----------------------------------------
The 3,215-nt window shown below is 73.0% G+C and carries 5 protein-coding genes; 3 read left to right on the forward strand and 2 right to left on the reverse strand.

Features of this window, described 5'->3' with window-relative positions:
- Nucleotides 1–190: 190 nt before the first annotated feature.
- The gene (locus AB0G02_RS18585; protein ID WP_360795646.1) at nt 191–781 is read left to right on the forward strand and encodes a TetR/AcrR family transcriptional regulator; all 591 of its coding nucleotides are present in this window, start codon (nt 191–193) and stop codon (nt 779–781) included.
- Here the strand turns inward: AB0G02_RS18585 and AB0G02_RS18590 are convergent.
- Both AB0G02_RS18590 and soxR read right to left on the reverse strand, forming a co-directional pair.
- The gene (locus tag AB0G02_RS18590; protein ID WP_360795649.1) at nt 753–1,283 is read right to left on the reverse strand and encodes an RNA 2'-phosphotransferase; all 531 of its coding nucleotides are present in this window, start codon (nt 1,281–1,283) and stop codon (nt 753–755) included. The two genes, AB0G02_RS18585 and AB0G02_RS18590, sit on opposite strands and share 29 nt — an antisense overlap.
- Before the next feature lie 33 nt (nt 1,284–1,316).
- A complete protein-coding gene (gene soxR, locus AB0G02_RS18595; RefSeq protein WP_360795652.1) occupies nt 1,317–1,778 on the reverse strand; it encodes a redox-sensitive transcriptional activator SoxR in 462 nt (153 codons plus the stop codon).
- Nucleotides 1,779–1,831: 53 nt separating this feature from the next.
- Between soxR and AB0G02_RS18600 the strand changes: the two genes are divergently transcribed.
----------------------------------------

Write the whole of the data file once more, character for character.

The 3,215-nt window shown below is 73.0% G+C and carries 5 protein-coding genes; 3 read left to right on the forward strand and 2 right to left on the reverse strand.

Features of this window, described 5'->3' with window-relative positions:
- Nucleotides 1–190: 190 nt before the first annotated feature.
- The gene (locus AB0G02_RS18585; protein ID WP_360795646.1) at nt 191–781 is read left to right on the forward strand and encodes a TetR/AcrR family transcriptional regulator; all 591 of its coding nucleotides are present in this window, start codon (nt 191–193) and stop codon (nt 779–781) included.
- Here the strand turns inward: AB0G02_RS18585 and AB0G02_RS18590 are convergent.
- Both AB0G02_RS18590 and soxR read right to left on the reverse strand, forming a co-directional pair.
- The gene (locus tag AB0G02_RS18590; protein ID WP_360795649.1) at nt 753–1,283 is read right to left on the reverse strand and encodes an RNA 2'-phosphotransferase; all 531 of its coding nucleotides are present in this window, start codon (nt 1,281–1,283) and stop codon (nt 753–755) included. The two genes, AB0G02_RS18585 and AB0G02_RS18590, sit on opposite strands and share 29 nt — an antisense overlap.
- Before the next feature lie 33 nt (nt 1,284–1,316).
- A complete protein-coding gene (gene soxR, locus AB0G02_RS18595; RefSeq protein WP_360795652.1) occupies nt 1,317–1,778 on the reverse strand; it encodes a redox-sensitive transcriptional activator SoxR in 462 nt (153 codons plus the stop codon).
- Nucleotides 1,779–1,831: 53 nt separating this feature from the next.
- Between soxR and AB0G02_RS18600 the strand changes: the two genes are divergently transcribed.